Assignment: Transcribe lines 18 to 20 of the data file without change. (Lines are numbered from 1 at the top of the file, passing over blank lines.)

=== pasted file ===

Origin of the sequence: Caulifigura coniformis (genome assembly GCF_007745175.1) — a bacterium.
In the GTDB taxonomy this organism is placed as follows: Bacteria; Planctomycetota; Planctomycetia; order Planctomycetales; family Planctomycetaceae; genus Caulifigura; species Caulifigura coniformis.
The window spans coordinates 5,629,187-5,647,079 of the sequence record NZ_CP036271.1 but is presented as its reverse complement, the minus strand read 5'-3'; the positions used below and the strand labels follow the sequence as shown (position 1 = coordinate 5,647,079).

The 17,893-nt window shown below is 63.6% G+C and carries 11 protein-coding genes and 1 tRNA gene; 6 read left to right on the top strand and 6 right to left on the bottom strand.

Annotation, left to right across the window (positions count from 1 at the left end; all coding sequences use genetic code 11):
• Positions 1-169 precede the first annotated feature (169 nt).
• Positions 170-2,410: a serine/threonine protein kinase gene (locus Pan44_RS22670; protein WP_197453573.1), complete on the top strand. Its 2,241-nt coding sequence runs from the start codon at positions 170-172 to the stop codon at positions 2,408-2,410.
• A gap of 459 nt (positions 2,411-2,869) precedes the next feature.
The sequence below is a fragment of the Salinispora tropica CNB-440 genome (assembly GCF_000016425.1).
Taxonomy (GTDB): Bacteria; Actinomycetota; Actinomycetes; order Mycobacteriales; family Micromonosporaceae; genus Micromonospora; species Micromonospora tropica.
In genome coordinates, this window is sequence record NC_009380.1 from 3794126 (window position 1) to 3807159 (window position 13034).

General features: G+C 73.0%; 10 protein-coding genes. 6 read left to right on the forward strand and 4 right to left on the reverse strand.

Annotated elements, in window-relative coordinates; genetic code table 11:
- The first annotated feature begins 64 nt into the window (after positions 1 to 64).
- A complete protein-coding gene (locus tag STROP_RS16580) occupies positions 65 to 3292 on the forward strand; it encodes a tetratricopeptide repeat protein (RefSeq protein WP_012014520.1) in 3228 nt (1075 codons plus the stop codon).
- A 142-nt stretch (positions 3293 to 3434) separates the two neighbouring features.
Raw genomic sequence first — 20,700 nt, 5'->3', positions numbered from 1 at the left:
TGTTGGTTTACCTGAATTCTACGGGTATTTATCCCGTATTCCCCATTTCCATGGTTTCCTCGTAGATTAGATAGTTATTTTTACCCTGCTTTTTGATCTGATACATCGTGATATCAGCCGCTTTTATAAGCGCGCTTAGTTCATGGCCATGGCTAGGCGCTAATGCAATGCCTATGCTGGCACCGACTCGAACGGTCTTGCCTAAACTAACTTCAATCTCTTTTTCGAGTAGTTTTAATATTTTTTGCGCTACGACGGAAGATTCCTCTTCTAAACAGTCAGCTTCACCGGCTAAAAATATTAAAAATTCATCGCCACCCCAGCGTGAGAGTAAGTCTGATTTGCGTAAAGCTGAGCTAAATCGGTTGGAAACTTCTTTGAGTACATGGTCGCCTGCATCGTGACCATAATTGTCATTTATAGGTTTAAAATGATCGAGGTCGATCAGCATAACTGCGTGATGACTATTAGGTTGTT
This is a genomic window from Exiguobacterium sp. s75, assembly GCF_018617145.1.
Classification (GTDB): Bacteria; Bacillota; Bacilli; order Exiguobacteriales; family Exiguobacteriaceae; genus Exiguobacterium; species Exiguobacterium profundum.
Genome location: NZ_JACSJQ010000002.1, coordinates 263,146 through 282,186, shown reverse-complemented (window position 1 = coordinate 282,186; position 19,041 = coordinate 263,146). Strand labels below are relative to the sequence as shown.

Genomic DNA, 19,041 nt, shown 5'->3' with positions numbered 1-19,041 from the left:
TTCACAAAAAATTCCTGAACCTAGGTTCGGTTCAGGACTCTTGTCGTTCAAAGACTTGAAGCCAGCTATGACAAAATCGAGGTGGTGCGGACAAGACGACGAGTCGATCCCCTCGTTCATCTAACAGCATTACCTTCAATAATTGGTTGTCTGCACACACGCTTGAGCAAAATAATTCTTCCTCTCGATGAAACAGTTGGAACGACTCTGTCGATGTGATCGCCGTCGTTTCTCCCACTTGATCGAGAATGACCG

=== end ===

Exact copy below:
TGTTGGTTTACCTGAATTCTACGGGTATTTATCCCGTATTCCCCATTTCCATGGTTTCCTCGTAGATTAGATAGTTATTTTTACCCTGCTTTTTGATCTGATACATCGTGATATCAGCCGCTTTTATAAGCGCGCTTAGTTCATGGCCATGGCTAGGCGCTAATGCAATGCCTATGCTGGCACCGACTCGAACGGTCTTGCCTAAACTAACTTCAATCTCTTTTTCGAGTAGTTTTAATATTTTTTGCGCTACGACGGAAGATTCCTCTTCTAAACAGTCAGCTTCACCGGCTAAAAATATTAAAAATTCATCGCCACCCCAGCGTGAGAGTAAGTCTGATTTGCGTAAAGCTGAGCTAAATCGGTTGGAAACTTCTTTGAGTACATGGTCGCCTGCATCGTGACCATAATTGTCATTTATAGGTTTAAAATGATCGAGGTCGATCAGCATAACTGCGTGATGACTATTAGGTTGTT
This is a genomic window from Exiguobacterium sp. s75, assembly GCF_018617145.1.
Classification (GTDB): Bacteria; Bacillota; Bacilli; order Exiguobacteriales; family Exiguobacteriaceae; genus Exiguobacterium; species Exiguobacterium profundum.